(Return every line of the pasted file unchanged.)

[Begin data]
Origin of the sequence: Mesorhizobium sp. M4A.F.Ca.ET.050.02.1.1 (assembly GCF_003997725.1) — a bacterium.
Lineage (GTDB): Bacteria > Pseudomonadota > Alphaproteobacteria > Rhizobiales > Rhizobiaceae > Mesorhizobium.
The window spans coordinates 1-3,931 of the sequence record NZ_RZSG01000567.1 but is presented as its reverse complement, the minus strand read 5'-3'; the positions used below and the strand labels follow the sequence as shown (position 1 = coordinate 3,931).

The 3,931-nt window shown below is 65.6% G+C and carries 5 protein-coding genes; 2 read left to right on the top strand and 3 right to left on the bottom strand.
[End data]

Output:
Origin of the sequence: Mesorhizobium sp. M4A.F.Ca.ET.050.02.1.1 (assembly GCF_003997725.1) — a bacterium.
Lineage (GTDB): Bacteria > Pseudomonadota > Alphaproteobacteria > Rhizobiales > Rhizobiaceae > Mesorhizobium.
The window spans coordinates 1-3,931 of the sequence record NZ_RZSG01000567.1 but is presented as its reverse complement, the minus strand read 5'-3'; the positions used below and the strand labels follow the sequence as shown (position 1 = coordinate 3,931).

The 3,931-nt window shown below is 65.6% G+C and carries 5 protein-coding genes; 2 read left to right on the top strand and 3 right to left on the bottom strand.